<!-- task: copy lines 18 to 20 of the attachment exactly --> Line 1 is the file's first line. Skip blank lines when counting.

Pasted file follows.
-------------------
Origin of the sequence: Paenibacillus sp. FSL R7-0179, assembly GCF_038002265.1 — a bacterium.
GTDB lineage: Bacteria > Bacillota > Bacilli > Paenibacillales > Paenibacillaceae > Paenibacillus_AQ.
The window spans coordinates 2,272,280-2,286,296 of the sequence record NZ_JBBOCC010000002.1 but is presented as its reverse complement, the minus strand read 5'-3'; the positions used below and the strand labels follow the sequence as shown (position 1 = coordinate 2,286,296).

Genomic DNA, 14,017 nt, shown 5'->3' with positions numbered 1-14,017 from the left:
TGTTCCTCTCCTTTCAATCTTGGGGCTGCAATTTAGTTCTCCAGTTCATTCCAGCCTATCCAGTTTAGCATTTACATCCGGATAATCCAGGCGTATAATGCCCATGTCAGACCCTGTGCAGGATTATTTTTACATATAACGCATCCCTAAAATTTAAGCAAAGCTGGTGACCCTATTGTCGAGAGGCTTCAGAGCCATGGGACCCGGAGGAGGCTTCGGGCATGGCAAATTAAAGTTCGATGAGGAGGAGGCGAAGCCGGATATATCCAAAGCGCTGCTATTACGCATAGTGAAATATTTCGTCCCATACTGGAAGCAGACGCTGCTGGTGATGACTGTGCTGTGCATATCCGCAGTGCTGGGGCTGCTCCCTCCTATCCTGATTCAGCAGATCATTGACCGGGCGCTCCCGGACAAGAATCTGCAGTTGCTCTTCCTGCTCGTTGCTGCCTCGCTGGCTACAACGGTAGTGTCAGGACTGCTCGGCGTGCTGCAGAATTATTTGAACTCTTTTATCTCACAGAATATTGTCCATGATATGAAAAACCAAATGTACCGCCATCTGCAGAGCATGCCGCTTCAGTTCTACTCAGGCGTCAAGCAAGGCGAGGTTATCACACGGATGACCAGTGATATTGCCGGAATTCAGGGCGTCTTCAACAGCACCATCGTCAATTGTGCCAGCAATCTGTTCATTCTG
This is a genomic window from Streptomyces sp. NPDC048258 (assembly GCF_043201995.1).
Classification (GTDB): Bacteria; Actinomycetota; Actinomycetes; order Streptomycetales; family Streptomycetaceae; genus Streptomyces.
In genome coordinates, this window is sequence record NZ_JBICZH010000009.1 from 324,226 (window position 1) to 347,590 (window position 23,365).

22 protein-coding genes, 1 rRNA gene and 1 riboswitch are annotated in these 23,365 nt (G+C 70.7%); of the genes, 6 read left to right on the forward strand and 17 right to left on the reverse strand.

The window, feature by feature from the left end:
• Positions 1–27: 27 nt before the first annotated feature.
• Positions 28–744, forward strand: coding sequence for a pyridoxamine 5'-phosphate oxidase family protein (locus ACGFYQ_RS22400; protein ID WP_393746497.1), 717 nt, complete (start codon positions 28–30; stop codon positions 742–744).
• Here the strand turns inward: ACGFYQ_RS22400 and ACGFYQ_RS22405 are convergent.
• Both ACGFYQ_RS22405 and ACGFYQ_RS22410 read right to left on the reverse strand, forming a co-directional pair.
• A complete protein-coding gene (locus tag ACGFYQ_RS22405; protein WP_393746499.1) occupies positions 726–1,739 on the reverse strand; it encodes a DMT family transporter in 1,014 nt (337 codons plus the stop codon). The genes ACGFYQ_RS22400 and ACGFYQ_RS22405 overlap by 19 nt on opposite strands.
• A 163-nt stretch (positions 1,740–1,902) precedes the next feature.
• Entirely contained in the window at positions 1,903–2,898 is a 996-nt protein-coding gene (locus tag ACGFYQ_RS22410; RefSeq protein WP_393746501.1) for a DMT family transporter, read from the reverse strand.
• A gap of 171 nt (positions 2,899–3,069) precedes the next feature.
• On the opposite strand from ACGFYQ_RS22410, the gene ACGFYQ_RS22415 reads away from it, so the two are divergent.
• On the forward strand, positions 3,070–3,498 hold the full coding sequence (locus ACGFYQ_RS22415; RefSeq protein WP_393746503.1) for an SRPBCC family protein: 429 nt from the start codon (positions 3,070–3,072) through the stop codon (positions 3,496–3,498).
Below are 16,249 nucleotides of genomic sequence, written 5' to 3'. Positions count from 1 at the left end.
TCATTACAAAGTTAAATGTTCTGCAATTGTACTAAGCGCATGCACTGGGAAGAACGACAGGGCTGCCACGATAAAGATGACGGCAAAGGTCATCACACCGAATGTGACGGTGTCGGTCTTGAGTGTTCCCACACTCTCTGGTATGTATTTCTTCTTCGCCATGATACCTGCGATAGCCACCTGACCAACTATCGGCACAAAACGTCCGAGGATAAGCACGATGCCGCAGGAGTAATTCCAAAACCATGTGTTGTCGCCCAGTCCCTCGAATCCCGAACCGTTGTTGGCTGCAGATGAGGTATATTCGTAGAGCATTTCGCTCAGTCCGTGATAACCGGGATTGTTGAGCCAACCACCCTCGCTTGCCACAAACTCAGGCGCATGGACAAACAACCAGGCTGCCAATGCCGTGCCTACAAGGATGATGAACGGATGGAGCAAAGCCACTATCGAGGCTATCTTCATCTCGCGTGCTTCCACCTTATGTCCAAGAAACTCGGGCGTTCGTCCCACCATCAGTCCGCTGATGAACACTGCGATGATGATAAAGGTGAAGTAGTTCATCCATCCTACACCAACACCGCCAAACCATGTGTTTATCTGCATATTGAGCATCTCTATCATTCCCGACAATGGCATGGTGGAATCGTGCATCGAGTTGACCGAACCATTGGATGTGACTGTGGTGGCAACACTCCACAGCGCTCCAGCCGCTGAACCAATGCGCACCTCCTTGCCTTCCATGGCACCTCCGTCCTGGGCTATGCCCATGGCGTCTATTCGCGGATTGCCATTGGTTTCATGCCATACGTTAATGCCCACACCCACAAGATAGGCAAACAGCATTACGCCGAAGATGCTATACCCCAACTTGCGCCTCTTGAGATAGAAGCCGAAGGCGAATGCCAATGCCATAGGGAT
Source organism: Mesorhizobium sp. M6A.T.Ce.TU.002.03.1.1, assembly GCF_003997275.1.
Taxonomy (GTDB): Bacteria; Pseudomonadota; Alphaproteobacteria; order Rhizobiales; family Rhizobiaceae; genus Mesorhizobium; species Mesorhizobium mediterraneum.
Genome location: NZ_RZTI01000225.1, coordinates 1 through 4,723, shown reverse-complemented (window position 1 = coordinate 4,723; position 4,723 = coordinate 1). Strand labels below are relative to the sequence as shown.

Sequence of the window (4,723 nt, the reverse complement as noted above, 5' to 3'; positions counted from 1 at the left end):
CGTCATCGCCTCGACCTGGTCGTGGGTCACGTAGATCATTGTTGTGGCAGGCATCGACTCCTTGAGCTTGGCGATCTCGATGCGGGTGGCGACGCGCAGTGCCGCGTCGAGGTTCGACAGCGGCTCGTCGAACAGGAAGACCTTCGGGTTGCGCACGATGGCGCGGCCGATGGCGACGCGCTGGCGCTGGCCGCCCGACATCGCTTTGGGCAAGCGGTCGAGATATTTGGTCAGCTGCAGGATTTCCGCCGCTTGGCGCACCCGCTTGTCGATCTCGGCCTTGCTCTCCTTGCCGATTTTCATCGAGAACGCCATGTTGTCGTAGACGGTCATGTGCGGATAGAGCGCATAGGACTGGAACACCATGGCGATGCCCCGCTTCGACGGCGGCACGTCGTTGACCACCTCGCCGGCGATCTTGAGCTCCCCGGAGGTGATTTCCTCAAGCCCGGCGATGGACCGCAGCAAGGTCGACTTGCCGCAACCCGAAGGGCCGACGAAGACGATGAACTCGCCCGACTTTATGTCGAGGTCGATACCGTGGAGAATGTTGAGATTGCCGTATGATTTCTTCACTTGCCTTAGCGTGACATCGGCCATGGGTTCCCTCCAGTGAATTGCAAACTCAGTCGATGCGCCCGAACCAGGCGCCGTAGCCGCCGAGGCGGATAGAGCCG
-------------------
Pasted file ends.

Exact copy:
• A gap of 171 nt (positions 2,899–3,069) precedes the next feature.
• On the opposite strand from ACGFYQ_RS22410, the gene ACGFYQ_RS22415 reads away from it, so the two are divergent.
• On the forward strand, positions 3,070–3,498 hold the full coding sequence (locus ACGFYQ_RS22415; RefSeq protein WP_393746503.1) for an SRPBCC family protein: 429 nt from the start codon (positions 3,070–3,072) through the stop codon (positions 3,496–3,498).